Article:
Social Sciences – Sociology and Anthropology, 2013

Prof. Aninhalli R. Vasavi

Senior Fellow, Nehru Memorial Museum and Library, New Delhi

The Infosys Prize 2013 in Social Sciences – Sociology and Anthropology is awarded to Aninhalli R. Vasavi for her distinctive and pioneering research that spans a remarkable range covering four main areas: Agrarian society at the intersection of economy, culture and environment; school education in varied regional contexts; globalization and its impact on the moral economy of urban occupations; and social science as seen from the vantage point of Indian languages and regional cultures.


Infographic: Studying the effects of globalization on agrarian societies


Prof. Aninhalli R. Vasavi did her M.A. and M.Phil. in Sociology from the University of Delhi, and her Ph.D. in Social Anthropology from the Michigan State University. She worked at the Indian Institute of Management, Ahmedabad, and the National Institute of Advanced Studies, Bengaluru, including a year as Dean of Social Sciences.

She is the founder and active member of Centre for Research and Education in Social Transformation, Kozhikode, an institute facilitating comprehensive learning for the Scheduled Caste and Scheduled Tribes.

Her work appears in academic journals such as Journal of the Royal Anthropological Institute, South African Review of Sociology and Contributions to Indian Sociology.

She has authored several books including, Harbingers of Rain, and has edited several books – In an Outpost of the Global Economy, with Carol Upadhya and Inner Mirror: Kannada Writings on Society and Culture. Prof. Vasavi left NIAS in 2011 to pursue her own research and to develop Punarchith, an organization for alternative learning that she helped set up in Chamarajanagar, Karnataka.

Scope and impact of work

Prof. Aninhalli R. Vasavi stands out as a rare scholar with a major impact on four different areas of social science research. Prof. Vasavi has made seminal contributions towards an environmentally-aware ethnographic perspective on agrarian economy and culture (Harbingers of Rain, 1999). Her book on farmers' suicides — Shadow Space : Suicides and the Predicament of Rural India, Three Essays Collective, 2012 — brilliantly demonstrates how the individualization and alienation produced by industrial farming methods generate unbearable social suffering that goes far beyond mere indebtedness or drought.

Prof. Vasavi's research on primary education offers an insightful analysis of the cultural embeddedness of the school, the teacher and the child as simultaneously social and administrative entities. Her concept of ’school differentiation’ appears in key reports written for international agencies and the governments of India, Karnataka and Rajasthan.

Prof. Vasavi is a pioneering contributor to the ethnography and political economy of the IT profession in India (In an Outpost of the Global Economy, Routledge, 2008, co-edited with Carol Upadhya). She is also the executive producer of a documentary trilogy on the IT industry in Bengaluru, Coding Culture (NIAS, 2006).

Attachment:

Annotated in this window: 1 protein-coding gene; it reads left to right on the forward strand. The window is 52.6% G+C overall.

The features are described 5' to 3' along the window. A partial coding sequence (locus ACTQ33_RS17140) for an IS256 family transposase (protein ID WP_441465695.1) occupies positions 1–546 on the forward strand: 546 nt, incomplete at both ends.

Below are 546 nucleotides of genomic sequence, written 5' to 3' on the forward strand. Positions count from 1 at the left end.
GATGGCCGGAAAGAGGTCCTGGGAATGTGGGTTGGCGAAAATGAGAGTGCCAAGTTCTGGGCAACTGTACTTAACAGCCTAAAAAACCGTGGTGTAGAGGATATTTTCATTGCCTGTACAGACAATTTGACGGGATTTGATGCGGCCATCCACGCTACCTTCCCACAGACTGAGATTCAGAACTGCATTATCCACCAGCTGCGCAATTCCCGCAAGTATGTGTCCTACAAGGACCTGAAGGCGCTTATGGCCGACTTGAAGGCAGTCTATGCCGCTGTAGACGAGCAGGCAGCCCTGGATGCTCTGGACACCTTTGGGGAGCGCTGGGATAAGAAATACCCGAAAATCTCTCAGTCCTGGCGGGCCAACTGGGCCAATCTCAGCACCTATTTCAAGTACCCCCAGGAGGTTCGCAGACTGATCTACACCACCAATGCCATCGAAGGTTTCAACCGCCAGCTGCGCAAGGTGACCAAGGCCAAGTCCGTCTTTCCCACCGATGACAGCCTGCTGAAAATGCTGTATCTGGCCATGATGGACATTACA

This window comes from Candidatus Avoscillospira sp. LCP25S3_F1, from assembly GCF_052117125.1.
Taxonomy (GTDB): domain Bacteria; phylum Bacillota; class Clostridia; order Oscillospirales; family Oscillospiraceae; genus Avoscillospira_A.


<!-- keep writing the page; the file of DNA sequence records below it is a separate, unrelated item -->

As a locally-rooted and globally reputed public intellectual, Prof. Vasavi has facilitated a productive engagement between Kannada writers and westernized social science in Kannada (edited volumes: The Inner Mirror: Kannada Writings on Society and Culture; Kannada version: Volagannadi, 2011). To expand their horizons and talent pools, the social sciences in India must breach the English barrier, and bilingual scholars like Prof. Vasavi will play a crucial role.

Long Citation

Prof. Aninhalli R. Vasavi's wide-ranging, distinctive and pioneering research spans four fields: Agrarian society as the intersection of economy, culture and environment; school education in varied regional contexts; moral economy of globalized, glamorized occupations like the IT industry; and interface between (western) social sciences and (vernacular) intellectuals in India.

Her two most important contributions enrich our understanding of farmer suicides and rural schooling. Prof. Vasavi's path-breaking work shows how it is not just the immediate economic reasons (like debt or crop failure, which are familiar features of Indian agriculture) but transformed social experiences associated with them — especially individualization of formerly collectively managed risks — that cause farmer suicides.

Her concept of ’school differentiation’ demonstrates how the presence of as many as 11 different types of schools shape choices of parents and teachers and determines the pedagogical experience of children.

Prof. Vasavi is notable for the spread of her research methodologies — from classical ethnography to documentary film-making — and her exemplary efforts to engage with work in Indian languages.

Congratulatory Message from the Jury Chair - Kaushik Basu

"As chair of the Social Sciences Infosys Prize jury this year, I’m absolutely delighted to be able to congratulate A. R. Vasavi. Her work is pioneering and spans a remarkable range in sociology and anthropology. But what makes it really stand out is that she takes this to the field, to the ground level and we can see this in her most recent work, which is hands-on work — Organization for Alternative Learning in Chamarajanagar district, Karnataka — bringing in the best of theory to the ground for education, for upliftment of the poor and the agrarian sector. And in the end, when our jury reached a conclusion after six months of work, finally when we reached a conclusion there was a very clear sense of unanimity that we had found a person who richly deserved to get the Infosys Prize for this year."